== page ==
Coming Soon: More Gourmet Auto Parts

When the Hollywood Video store on the corner of Cesar Chavez and South Van Ness closed down, I had a little fantasy: The store occupied a high-profile location with above-average square-footage and even a few parking spaces, so in my heart of hearts I hoped the location might become a gourmet deli or Asian mini-supermarket of some sort. I envisioned a business perched somewhere between a Bi-Rite and a Trader Joe’s that would further increase the gastro-retail diversity of Bernal’s north slope, in a convenient location that’s both eminently walkable and yet still car-friendly.

But alas, it’s not to be. Instead, over the last few weeks its become clear that the former Hollywood Video will soon become an Auto Zone. So instead of getting a convenient place to buy exotic and tasty food for dinner, we’re getting another purveyor of artisanal auto parts. Indeed, the building had been home to an auto parts store before it was occupied by Hollywood Video, so perhaps it’s just reverting to type.

I suppose I’m lucky, in a Bernal Dads sort of way; From my house, I will soon be able to walk to not one, but TWO auto partsmongers — the other, of course, being the O’Reilly’s Auto Parts store that’s in the former Mission Chevrolet dealership on Mission at Precita. Somewhat less lucky, however, is Neighbor Rachel, who wrote to Bernalwood to share this view out the rear window of her Precita Avenue home:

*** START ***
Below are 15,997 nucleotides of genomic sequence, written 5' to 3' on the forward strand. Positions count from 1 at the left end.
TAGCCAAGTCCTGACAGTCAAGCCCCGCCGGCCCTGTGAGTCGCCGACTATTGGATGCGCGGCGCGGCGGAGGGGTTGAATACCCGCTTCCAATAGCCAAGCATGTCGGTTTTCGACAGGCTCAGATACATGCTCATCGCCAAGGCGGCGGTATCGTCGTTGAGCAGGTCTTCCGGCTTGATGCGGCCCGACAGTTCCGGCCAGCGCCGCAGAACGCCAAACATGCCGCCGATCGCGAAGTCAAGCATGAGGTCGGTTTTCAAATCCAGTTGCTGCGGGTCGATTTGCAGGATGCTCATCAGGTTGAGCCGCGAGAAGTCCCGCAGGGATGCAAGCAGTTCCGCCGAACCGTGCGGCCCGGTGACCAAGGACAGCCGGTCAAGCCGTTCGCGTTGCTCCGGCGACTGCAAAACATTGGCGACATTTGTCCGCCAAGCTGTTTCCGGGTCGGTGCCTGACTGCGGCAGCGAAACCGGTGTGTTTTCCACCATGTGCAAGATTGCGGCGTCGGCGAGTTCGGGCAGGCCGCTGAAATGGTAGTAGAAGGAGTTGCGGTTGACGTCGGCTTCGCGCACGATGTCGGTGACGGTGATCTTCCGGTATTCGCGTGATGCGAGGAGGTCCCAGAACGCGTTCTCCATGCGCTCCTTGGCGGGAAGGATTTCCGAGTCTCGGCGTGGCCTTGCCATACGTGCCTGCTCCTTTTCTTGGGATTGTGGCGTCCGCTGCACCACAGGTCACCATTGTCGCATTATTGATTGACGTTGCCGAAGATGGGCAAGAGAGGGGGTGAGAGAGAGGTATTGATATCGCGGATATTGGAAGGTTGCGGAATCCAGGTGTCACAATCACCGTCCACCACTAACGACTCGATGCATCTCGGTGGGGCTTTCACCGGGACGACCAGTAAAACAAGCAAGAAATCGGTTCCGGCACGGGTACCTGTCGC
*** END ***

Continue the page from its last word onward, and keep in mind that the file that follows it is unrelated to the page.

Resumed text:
PHOTOS: Telstar Logistics and Neighbor Rachel

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19 Responses to Coming Soon: More Gourmet Auto Parts

  1. sarah says:

    I was hoping for a preschool. Sigh.

    • matt says:

      Wish you lived in Potrero. We have a preschool ready to open but some merchants here are opposing us. We are gathering support.

  2. jobius says:

    And there’s yet another O’Reilly’s on Bayshore, between the McDonald’s and Lowe’s. I think we’re overserved, auto-parts-wise.

    • get off my lawn! says:

      Three within a half mile. Yeah, we’re really over-served with auto parts stores in that area. Instead, why can’t we have something that we white people are totally under-served with? Like a Marina taco bar, gourmet pizza, or yoga studio?

      When the Mission was a working-class family neighborhood, there were at least FIVE independent auto parts stores between 16th and Army, Folsom and Valencia. Four were on or just off S Van Ness. The competition meant low, low prices, and you could find obscure, quality parts for old cars, instead of the generic crap you can get at O’Reilly’s or Auto Zone.

      Yes, things change. But when you sterilize and delimit your economy, you ruin a vibrant and special neighborhood. Ever wonder why auto repair is so expensive in SF (hint: it didn’t use to be).

      • jobius says:

        Sorry we hurt your field, mister.

      • yer still on mah lawn! says:

        It’s not my field. I don’t even own a truck or car anymore. Too expensive in SF for anyone other than innernetin’ dorks.